May 29 Team Caches at 10,200′

One of our guides, Kyle Horner, called in last night. The team was able to put in a cache at 10,200′ (3108m), a little over halfway to Camp 2. Caching is an expedition style of climbing that allows teams to lighten their packs as well as acclimatize to the altitude. The team choses food, fuel, and gear that they won’t need for a couple days and carries these lighter (lighter than the original 110 pounds of full gear) packs to a higher elevation usually positioned in between the camp they are currently at and the camp they will move to next. Once a team gets to a cache site, they will take turns digging a meter deep hole into the glacier, where they will stash selected items and burry it with a heaping mound of snow on top. Once this is done, the cache will be marked by GPS and a six foot tall wand with the teams identifying name on the wand. (Can you imagine losing your cache in a sea of white? Don’t do that). Burying the cache protects food from clever ravens who love to steal mountaineers’ snacks.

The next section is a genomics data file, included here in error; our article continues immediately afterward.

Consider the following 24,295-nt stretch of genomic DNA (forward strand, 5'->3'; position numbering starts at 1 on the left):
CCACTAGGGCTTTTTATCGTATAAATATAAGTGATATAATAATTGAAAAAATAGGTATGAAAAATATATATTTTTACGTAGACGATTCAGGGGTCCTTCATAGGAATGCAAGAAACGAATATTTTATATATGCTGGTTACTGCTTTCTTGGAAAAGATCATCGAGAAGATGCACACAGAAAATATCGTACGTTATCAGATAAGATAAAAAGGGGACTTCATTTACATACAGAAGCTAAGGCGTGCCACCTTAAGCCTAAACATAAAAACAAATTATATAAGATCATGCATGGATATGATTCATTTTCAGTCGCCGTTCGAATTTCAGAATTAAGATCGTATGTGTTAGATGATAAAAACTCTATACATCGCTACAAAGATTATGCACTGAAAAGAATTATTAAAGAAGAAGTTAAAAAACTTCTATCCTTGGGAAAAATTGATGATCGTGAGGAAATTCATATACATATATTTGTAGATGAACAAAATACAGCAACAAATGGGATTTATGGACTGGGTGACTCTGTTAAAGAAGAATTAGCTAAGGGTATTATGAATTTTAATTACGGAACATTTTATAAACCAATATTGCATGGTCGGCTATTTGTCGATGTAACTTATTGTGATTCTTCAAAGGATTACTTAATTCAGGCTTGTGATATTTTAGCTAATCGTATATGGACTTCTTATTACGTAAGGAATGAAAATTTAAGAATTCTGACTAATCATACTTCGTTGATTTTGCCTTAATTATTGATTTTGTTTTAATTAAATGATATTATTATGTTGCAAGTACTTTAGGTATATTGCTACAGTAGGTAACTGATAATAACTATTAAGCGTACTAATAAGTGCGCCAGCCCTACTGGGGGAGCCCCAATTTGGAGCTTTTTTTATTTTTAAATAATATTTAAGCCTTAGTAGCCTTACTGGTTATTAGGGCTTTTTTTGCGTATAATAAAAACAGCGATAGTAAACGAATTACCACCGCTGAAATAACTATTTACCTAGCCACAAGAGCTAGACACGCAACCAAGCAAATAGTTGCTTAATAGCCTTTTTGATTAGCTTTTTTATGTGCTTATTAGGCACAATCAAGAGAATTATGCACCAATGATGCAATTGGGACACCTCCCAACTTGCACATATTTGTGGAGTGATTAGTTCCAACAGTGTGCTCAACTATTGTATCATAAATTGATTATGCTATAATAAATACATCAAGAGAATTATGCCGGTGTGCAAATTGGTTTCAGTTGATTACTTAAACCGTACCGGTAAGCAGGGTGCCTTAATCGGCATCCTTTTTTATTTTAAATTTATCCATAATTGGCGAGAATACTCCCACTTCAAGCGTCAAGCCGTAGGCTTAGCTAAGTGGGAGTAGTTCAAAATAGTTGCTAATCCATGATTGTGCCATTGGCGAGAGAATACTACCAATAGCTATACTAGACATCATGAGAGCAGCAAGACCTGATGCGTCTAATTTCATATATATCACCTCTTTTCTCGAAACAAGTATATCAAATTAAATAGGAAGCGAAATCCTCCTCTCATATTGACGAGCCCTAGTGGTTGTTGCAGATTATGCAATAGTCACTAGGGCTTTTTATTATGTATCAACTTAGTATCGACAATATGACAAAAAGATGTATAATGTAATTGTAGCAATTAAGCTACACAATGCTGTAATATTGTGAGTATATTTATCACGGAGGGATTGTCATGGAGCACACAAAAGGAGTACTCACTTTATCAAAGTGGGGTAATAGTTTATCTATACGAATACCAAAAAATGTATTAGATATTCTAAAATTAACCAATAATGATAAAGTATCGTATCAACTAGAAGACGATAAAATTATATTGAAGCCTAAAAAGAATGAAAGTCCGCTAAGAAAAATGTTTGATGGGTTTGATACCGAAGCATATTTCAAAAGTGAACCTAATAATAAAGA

Caching is also a way for the team to “climb high and sleep low.” This is a great way to help the body to acclimate to higher altitudes, and recover at night at a lower elevation.

A 2021 team leaving Camp 1

Here’s Kyle:


Another recording here, Javier really like his birthday present! Nice!


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